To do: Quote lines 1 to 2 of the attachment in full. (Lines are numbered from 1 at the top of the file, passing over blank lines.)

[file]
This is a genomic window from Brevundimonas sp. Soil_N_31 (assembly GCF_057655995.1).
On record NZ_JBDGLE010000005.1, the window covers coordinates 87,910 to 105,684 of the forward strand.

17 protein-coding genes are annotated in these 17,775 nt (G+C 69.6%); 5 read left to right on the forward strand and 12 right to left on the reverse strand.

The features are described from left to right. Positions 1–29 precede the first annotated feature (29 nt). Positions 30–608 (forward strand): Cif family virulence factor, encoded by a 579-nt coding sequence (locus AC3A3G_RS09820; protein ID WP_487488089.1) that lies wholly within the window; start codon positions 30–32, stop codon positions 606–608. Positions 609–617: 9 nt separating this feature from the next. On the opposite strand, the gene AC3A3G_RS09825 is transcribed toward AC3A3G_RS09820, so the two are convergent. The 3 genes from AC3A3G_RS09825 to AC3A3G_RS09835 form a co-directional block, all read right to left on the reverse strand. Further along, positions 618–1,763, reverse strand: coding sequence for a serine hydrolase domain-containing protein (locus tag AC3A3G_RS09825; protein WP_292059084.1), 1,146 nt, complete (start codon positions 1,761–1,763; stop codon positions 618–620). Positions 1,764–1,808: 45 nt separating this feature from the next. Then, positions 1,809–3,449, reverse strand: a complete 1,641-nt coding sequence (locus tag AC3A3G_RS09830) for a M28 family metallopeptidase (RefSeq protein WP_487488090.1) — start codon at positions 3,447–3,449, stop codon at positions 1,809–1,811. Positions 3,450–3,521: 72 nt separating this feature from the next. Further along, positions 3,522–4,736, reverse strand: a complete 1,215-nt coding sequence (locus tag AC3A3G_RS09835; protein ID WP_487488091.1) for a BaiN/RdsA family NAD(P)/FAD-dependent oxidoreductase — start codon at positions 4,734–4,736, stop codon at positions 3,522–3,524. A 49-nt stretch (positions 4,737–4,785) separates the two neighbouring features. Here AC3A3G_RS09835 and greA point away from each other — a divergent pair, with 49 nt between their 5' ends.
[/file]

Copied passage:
This is a genomic window from Brevundimonas sp. Soil_N_31 (assembly GCF_057655995.1).
On record NZ_JBDGLE010000005.1, the window covers coordinates 87,910 to 105,684 of the forward strand.